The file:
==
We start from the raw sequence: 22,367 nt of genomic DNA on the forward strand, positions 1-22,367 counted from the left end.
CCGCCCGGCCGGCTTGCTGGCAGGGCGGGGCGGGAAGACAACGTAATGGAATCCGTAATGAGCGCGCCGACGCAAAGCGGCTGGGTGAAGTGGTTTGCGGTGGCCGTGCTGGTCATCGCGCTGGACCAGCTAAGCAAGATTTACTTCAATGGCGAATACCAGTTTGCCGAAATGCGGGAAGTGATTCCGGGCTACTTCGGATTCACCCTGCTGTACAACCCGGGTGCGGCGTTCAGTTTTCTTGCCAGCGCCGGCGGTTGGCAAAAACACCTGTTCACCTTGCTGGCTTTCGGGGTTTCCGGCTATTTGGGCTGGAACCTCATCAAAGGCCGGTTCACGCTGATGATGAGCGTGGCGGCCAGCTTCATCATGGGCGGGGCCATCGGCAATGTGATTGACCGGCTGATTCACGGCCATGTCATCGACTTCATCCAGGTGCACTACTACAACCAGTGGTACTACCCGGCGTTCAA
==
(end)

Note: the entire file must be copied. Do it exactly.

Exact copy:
We start from the raw sequence: 22,367 nt of genomic DNA on the forward strand, positions 1-22,367 counted from the left end.
CCGCCCGGCCGGCTTGCTGGCAGGGCGGGGCGGGAAGACAACGTAATGGAATCCGTAATGAGCGCGCCGACGCAAAGCGGCTGGGTGAAGTGGTTTGCGGTGGCCGTGCTGGTCATCGCGCTGGACCAGCTAAGCAAGATTTACTTCAATGGCGAATACCAGTTTGCCGAAATGCGGGAAGTGATTCCGGGCTACTTCGGATTCACCCTGCTGTACAACCCGGGTGCGGCGTTCAGTTTTCTTGCCAGCGCCGGCGGTTGGCAAAAACACCTGTTCACCTTGCTGGCTTTCGGGGTTTCCGGCTATTTGGGCTGGAACCTCATCAAAGGCCGGTTCACGCTGATGATGAGCGTGGCGGCCAGCTTCATCATGGGCGGGGCCATCGGCAATGTGATTGACCGGCTGATTCACGGCCATGTCATCGACTTCATCCAGGTGCACTACTACAACCAGTGGTACTACCCGGCGTTCAA